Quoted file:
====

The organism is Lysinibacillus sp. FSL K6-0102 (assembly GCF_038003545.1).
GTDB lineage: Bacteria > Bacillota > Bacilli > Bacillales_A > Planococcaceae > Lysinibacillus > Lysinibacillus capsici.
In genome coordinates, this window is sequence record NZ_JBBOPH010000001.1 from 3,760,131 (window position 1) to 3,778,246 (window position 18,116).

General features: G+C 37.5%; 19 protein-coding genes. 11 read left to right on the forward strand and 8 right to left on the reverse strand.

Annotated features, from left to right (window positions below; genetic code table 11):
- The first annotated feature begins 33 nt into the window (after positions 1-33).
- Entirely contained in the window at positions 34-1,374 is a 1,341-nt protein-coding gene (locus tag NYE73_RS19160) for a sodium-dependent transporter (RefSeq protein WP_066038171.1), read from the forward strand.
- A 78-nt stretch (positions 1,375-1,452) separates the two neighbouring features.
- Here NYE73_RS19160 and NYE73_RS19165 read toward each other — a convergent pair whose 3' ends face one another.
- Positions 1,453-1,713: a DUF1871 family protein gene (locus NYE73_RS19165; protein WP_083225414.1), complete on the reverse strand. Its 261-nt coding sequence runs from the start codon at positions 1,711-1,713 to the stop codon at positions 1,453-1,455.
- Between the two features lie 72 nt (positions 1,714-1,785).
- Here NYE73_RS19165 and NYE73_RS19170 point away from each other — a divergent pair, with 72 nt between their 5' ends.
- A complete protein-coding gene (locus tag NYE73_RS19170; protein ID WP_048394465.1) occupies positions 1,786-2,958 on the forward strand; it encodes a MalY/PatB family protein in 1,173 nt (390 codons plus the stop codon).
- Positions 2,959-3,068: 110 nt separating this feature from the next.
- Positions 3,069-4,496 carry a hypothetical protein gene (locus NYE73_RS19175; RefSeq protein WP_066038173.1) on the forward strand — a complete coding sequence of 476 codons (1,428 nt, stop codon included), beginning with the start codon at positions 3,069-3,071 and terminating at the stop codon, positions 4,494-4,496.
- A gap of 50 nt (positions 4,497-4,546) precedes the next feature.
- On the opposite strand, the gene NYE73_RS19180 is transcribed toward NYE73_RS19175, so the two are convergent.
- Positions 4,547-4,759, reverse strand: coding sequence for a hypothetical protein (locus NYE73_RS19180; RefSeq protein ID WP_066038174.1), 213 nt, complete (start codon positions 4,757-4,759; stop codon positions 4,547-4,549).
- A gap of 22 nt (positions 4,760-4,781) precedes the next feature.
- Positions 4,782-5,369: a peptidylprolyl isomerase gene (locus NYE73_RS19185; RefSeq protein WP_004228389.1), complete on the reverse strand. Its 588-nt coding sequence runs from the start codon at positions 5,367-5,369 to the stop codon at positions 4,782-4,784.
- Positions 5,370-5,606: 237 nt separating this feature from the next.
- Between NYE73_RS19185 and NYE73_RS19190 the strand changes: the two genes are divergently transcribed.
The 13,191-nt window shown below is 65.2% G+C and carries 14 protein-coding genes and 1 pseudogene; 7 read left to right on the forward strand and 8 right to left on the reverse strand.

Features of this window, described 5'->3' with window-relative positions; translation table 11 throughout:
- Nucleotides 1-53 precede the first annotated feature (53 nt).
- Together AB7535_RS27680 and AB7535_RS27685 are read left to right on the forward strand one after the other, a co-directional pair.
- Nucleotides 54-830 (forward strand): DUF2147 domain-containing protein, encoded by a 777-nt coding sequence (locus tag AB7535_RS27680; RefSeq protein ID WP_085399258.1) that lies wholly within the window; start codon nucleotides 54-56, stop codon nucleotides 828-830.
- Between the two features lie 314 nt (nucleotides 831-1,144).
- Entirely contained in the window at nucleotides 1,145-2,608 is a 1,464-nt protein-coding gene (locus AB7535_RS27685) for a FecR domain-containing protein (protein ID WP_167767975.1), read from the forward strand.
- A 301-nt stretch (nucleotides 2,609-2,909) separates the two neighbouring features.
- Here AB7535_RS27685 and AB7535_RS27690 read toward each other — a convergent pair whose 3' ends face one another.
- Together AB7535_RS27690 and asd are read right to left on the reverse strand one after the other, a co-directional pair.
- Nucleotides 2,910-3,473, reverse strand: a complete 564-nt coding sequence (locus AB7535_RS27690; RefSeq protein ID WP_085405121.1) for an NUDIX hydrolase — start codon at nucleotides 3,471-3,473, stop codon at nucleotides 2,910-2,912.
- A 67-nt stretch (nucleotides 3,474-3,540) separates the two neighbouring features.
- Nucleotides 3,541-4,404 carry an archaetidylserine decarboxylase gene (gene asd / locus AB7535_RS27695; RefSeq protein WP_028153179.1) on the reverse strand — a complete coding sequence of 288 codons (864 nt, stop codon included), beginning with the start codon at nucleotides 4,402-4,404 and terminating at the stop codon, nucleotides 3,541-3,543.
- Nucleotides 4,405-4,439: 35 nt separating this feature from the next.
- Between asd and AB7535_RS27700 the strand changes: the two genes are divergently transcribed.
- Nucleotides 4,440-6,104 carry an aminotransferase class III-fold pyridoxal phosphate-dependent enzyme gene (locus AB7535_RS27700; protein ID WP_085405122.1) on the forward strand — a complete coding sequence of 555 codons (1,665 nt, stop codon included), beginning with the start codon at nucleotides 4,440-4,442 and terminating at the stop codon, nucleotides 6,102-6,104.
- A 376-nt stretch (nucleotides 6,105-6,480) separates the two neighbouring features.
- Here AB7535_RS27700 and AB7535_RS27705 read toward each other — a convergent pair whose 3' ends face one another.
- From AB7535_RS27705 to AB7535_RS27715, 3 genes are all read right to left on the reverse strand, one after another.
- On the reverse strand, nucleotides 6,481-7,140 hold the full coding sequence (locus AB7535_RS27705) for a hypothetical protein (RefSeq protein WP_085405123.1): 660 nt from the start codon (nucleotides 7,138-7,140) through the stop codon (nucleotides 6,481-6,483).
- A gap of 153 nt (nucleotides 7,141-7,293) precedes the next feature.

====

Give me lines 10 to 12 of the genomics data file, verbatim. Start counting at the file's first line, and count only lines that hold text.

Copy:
- Positions 1,453-1,713: a DUF1871 family protein gene (locus NYE73_RS19165; protein WP_083225414.1), complete on the reverse strand. Its 261-nt coding sequence runs from the start codon at positions 1,711-1,713 to the stop codon at positions 1,453-1,455.
- Between the two features lie 72 nt (positions 1,714-1,785).
- Here NYE73_RS19165 and NYE73_RS19170 point away from each other — a divergent pair, with 72 nt between their 5' ends.